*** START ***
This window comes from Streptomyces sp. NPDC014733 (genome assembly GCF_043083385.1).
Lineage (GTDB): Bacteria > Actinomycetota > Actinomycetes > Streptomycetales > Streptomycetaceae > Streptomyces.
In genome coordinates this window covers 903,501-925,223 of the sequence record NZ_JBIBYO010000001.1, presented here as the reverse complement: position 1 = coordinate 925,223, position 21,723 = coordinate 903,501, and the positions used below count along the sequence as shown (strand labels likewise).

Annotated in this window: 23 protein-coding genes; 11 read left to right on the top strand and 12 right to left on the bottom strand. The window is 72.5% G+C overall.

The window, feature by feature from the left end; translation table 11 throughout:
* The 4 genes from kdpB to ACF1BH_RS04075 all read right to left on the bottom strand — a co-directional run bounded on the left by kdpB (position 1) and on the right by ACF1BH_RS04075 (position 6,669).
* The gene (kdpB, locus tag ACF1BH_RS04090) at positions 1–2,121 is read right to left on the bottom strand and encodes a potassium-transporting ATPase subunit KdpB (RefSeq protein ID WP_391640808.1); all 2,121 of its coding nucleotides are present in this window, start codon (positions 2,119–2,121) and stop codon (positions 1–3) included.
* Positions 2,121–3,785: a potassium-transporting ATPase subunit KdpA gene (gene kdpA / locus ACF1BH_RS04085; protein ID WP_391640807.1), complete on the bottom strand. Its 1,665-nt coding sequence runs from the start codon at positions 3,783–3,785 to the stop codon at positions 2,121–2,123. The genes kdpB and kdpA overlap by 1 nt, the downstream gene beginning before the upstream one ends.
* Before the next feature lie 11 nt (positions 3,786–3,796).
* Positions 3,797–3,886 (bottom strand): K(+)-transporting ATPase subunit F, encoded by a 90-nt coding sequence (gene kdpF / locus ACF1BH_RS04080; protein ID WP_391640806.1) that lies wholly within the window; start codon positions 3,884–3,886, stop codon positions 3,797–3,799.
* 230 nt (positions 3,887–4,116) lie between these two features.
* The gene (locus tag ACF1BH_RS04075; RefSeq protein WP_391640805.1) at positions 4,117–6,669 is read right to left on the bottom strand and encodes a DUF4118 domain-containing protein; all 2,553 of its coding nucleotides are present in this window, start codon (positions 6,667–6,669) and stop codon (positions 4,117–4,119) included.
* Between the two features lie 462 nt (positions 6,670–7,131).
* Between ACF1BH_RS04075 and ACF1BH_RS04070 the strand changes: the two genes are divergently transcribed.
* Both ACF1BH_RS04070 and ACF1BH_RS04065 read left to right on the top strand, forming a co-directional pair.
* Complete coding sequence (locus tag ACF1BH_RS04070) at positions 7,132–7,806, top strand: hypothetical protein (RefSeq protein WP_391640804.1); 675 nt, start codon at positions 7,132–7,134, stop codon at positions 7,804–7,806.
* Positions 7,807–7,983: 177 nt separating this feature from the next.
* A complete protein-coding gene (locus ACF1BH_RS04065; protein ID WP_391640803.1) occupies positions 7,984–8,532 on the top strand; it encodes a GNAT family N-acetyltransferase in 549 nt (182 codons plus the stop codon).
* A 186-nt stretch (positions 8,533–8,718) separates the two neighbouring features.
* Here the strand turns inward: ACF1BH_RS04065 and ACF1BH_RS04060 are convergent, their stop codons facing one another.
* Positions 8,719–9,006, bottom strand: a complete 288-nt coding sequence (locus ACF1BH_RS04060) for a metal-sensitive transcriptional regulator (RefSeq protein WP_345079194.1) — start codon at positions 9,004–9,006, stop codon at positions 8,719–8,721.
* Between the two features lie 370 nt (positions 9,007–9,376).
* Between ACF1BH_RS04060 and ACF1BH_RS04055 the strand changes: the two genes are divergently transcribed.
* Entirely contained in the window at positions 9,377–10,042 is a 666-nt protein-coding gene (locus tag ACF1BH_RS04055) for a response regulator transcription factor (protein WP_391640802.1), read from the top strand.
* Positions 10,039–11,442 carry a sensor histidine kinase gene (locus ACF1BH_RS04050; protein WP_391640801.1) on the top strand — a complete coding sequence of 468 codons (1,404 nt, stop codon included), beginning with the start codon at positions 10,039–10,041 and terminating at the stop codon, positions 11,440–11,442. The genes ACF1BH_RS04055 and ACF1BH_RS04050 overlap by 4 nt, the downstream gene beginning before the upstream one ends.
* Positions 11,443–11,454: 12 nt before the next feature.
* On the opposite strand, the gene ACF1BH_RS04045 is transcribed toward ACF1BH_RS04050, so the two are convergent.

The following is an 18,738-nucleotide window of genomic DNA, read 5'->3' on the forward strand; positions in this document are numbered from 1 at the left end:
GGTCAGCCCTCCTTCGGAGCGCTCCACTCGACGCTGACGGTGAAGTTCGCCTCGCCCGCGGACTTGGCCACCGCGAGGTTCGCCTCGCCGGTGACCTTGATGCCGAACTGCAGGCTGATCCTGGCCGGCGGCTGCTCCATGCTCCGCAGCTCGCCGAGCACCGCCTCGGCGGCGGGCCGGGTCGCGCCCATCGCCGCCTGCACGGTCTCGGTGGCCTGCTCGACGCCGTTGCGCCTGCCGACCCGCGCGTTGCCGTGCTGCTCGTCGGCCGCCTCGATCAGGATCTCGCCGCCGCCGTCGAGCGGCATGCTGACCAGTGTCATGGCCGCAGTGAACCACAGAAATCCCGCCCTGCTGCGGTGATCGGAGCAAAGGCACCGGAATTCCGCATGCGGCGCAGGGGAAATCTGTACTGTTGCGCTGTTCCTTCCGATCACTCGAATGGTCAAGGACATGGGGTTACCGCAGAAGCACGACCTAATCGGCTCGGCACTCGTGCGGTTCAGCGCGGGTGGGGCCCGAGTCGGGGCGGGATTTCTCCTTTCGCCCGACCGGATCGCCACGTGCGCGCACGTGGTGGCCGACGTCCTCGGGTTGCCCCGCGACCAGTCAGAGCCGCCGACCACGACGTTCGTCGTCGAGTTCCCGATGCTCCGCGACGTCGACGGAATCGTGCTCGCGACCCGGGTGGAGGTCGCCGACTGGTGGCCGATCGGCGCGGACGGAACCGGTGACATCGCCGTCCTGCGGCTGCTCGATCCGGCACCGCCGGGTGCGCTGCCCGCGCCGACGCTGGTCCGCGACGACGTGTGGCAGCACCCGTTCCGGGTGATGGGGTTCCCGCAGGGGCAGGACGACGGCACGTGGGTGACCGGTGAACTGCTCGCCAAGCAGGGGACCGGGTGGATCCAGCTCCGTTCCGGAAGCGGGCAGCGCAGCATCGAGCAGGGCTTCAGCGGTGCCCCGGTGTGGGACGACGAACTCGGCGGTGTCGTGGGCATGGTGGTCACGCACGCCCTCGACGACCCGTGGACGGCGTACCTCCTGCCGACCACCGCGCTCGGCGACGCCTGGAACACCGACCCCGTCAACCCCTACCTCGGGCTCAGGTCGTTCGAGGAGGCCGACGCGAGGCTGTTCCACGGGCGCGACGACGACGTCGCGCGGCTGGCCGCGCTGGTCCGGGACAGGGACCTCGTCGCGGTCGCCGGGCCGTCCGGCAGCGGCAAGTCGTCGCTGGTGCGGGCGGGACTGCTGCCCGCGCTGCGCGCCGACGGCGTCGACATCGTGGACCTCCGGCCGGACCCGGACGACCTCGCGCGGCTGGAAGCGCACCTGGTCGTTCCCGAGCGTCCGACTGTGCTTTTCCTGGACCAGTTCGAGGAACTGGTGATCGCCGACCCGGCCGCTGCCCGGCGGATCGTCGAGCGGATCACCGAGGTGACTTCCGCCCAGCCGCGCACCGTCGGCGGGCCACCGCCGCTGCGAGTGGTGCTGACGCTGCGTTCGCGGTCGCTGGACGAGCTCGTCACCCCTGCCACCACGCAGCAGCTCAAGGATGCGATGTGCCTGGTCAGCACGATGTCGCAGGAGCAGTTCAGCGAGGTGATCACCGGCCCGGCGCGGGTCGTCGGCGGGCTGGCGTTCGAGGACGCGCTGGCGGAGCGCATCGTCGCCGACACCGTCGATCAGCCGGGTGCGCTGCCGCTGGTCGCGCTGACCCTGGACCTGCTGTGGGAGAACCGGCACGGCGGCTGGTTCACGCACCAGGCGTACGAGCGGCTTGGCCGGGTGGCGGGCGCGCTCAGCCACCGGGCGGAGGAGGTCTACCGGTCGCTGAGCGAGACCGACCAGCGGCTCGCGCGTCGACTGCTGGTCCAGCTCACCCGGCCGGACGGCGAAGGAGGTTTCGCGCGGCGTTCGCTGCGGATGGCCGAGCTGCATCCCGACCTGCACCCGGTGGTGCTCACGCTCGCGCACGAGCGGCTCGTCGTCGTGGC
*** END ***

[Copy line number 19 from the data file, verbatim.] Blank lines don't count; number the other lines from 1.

* A 186-nt stretch (positions 8,533–8,718) separates the two neighbouring features.